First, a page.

Why Do I Sabotage My Relationships?

5 signs you’re in a toxic relationship
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Addiction is a self-destructive, self-sabotaging mental disorder. Every time we think we are able to stop using, we are tempted to use again. We constantly sabotage our efforts to be part of what is good in life. Most often, the underlying effort to sabotage and self-destruct is rooted in a low sense of self-esteem. We don’t feel that we deserve to be happy or healthy. Sometimes we’re in a good relationship that we actively seek to destroy. Other times we are in a relationship that doesn’t satisfy us, but we are afraid of rejection, abandonment, or being alone. Instead of making the healthy move to end the relationship, we sabotage and self-destruct instead.

Everyone who struggles with self-sabotage has a specific event or series of events in their past which formed their understanding of relationships and behaviors in relationships. Trauma, divorce, separation, and other experiences create belief frameworks in the brain of what love looks like and more importantly, what love can do to you. Sabotage in a relationship is sometimes nothing more than feeling as though you need to abandon and reject someone before they abandon and reject you. Survival and sabotage go hand in hand in a very dysfunctional relationship. Unfortunately, sabotaging behaviors get old, but because they feel like a means for survival, it can be a hard habit to break.

You deserve the best in life in relationships, love, and the way you feel about yourself. Here are some tips for ending the cycle of sabotage in your relationships.

Work with a therapist

During treatment programs like the ones offered at Harmony Place, you will have an opportunity to engage in relationship counseling as well as regular individual therapy. Our programs offer a high ratio of individual therapy, three times a week, which gives clients ample time to work on specific issues that they want to confront on their journey of self-determination. An individual therapist will be able to help guide you through experiences of relationships in your past and identify some of the contributing beliefs which encourage your sabotaging behaviors.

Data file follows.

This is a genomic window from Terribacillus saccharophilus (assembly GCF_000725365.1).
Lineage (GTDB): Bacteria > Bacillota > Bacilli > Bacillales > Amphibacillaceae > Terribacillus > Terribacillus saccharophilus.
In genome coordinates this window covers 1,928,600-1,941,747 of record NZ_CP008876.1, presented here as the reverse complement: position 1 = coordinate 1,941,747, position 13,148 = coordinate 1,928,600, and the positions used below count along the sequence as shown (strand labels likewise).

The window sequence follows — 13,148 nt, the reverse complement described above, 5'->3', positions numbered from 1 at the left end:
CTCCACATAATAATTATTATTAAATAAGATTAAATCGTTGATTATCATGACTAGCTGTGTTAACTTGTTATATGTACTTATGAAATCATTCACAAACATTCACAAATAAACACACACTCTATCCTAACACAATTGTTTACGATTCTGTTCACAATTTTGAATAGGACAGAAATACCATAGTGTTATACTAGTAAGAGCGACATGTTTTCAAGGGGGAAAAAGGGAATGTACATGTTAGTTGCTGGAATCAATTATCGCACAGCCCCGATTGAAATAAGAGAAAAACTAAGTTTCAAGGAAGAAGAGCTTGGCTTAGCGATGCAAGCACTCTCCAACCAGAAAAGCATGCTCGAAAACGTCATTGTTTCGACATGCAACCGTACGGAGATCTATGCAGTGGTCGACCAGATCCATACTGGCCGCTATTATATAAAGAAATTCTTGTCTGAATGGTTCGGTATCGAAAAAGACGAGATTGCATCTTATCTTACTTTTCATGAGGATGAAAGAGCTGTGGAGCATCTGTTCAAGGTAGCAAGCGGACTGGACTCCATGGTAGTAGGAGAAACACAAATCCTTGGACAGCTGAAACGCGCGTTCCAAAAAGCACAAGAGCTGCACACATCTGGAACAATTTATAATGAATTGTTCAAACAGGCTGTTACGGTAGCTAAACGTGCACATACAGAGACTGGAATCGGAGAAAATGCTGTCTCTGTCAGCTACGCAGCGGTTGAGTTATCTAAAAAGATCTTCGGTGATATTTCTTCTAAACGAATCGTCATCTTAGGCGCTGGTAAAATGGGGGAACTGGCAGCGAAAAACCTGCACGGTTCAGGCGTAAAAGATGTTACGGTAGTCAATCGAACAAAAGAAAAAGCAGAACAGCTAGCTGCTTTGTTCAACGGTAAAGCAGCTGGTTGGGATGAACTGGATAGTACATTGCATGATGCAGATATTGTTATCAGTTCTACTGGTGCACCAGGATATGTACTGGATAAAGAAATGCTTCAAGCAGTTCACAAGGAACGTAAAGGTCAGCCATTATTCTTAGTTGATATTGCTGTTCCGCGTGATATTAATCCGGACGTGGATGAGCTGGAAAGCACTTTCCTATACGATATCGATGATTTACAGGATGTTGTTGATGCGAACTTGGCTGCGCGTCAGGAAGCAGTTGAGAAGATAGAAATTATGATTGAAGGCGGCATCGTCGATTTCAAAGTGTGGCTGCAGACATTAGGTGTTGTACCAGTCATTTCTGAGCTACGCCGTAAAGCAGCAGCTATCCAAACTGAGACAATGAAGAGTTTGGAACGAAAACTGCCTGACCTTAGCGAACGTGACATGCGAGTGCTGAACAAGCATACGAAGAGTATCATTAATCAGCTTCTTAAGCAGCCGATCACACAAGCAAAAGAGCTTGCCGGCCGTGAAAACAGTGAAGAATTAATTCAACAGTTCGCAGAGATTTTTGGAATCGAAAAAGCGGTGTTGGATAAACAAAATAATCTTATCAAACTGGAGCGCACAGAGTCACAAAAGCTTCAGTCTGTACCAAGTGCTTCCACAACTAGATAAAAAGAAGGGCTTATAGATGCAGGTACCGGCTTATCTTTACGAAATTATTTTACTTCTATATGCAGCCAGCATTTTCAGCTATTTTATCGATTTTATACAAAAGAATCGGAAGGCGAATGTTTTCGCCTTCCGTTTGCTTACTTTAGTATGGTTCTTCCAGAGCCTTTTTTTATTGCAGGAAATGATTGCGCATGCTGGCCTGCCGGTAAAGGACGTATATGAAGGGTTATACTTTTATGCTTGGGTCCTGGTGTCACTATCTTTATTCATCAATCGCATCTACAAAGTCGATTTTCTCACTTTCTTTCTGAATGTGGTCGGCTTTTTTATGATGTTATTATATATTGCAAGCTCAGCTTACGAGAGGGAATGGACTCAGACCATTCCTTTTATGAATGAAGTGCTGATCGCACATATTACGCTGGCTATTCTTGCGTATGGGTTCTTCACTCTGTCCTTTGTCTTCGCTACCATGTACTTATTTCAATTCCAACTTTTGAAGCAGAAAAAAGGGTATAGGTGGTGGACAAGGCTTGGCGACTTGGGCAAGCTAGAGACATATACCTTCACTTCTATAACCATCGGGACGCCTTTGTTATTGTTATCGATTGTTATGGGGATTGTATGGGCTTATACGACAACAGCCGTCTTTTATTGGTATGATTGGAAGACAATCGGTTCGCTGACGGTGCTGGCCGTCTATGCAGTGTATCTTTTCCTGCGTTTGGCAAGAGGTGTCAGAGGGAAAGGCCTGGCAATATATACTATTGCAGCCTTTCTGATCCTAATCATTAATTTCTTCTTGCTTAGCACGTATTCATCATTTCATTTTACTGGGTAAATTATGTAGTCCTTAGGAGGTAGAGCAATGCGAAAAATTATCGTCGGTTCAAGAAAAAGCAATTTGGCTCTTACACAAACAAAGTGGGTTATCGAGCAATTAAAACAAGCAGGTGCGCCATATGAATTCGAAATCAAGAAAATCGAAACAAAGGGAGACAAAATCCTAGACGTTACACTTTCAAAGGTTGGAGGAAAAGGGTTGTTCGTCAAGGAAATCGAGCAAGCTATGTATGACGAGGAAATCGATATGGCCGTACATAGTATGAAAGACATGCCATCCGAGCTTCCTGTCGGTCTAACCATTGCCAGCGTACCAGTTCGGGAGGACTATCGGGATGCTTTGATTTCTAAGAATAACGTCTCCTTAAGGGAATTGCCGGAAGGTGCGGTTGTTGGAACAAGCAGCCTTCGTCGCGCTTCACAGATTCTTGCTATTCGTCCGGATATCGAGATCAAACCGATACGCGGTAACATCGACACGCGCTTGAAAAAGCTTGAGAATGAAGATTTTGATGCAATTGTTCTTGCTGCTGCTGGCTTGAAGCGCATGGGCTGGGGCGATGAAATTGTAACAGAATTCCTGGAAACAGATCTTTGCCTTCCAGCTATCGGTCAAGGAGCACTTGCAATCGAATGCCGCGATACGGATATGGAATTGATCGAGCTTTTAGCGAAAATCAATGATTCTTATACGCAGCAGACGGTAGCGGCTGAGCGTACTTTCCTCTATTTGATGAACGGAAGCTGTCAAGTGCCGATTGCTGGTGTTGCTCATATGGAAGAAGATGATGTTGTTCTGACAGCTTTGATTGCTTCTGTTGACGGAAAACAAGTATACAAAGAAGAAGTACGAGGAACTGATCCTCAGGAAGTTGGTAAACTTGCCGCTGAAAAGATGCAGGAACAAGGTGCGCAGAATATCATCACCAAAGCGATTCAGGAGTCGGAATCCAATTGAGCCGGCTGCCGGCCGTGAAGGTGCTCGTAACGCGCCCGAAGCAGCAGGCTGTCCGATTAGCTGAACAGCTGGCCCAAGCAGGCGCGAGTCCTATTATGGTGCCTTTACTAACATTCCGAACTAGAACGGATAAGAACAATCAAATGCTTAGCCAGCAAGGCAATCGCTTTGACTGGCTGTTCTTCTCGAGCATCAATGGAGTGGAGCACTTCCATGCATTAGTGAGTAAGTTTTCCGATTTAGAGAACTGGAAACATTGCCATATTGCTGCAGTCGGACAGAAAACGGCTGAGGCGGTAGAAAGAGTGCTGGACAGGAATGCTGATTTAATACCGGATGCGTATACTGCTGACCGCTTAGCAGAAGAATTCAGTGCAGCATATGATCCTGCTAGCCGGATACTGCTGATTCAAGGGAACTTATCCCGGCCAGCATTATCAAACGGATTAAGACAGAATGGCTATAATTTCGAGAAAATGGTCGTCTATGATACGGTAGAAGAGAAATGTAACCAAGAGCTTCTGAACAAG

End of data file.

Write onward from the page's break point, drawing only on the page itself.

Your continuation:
Incorporate mindfulness

The more you learn about the truths behind your sabotaging behaviors, the more you learn about yourself. Simply put, when you don’t know, you just don’t know. Once you start to find out, however, you start to notice. Noticing is a behavior and a practice developed through mindfulness. As you uncover more about your connection to sabotaging behaviors, you can notice the various triggers, memories, behaviors, and thought processes attached to your sabotage. The more aware you become, the more able to make change you will become.

Recovery begins with change. If you’re ready to make a change in your life, Harmony Place is here to guide you. It takes work to make great personal changes, but that work does not have to be done alone. From detox to transitional living, clients at Harmony Place are supported and guided to achieve their goals. Call us today for a private consultation and more information: 1-855-652-9048